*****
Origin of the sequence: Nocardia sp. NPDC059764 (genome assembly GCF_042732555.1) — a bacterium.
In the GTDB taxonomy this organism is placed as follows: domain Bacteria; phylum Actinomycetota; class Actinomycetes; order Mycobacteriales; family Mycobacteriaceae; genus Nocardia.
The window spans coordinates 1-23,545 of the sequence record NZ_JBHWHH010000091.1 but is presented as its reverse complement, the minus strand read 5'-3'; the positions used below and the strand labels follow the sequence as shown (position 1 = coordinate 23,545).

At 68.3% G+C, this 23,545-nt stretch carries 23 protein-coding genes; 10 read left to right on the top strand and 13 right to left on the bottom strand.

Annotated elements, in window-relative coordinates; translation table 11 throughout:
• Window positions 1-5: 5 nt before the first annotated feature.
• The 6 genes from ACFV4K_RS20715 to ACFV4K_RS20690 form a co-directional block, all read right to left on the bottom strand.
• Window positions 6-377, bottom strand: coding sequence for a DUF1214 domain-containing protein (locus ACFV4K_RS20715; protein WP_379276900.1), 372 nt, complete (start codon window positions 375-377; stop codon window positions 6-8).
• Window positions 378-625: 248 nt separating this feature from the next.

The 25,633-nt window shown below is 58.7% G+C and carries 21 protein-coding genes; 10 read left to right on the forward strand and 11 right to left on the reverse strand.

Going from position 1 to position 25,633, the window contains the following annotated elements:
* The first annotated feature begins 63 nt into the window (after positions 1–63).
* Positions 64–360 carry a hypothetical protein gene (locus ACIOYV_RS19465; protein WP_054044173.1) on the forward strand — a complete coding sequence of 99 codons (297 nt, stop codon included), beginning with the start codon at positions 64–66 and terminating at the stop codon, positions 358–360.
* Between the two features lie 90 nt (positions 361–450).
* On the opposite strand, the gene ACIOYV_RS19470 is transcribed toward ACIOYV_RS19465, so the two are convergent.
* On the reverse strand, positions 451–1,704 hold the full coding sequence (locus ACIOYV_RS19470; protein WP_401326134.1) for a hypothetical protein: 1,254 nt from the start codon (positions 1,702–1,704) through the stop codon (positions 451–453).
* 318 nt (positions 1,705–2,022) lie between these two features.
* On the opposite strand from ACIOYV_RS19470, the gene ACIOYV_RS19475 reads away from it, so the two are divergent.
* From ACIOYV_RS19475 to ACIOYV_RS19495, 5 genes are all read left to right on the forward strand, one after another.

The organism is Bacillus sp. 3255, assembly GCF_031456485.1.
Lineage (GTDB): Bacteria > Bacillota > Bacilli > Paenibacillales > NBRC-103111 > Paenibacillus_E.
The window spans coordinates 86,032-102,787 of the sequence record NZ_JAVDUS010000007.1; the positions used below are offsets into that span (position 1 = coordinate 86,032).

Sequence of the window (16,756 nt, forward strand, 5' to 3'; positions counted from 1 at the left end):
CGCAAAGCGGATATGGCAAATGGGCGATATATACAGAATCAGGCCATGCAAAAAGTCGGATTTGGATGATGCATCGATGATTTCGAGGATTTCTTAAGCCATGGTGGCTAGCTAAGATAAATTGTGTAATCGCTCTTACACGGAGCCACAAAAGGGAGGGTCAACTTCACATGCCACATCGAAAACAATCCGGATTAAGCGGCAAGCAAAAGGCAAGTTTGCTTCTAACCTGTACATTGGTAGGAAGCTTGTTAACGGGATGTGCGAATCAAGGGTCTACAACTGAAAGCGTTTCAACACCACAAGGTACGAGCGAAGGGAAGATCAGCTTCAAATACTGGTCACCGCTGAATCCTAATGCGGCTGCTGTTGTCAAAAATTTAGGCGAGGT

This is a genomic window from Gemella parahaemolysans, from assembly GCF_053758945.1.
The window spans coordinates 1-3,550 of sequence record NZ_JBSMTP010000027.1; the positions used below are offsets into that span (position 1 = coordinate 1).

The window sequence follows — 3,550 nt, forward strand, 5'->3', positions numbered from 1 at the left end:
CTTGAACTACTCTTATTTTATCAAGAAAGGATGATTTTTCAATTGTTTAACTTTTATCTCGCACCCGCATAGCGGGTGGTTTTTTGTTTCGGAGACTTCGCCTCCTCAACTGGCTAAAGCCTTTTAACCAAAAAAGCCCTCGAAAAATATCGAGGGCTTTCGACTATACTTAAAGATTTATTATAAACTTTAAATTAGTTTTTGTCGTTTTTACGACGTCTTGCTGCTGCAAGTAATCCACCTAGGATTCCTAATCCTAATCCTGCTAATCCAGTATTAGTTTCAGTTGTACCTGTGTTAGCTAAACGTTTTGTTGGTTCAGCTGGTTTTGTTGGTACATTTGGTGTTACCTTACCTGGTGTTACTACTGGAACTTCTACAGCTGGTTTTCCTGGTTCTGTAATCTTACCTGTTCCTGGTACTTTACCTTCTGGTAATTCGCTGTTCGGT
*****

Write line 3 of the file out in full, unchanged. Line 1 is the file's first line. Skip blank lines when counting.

The window spans coordinates 1-23,545 of the sequence record NZ_JBHWHH010000091.1 but is presented as its reverse complement, the minus strand read 5'-3'; the positions used below and the strand labels follow the sequence as shown (position 1 = coordinate 23,545).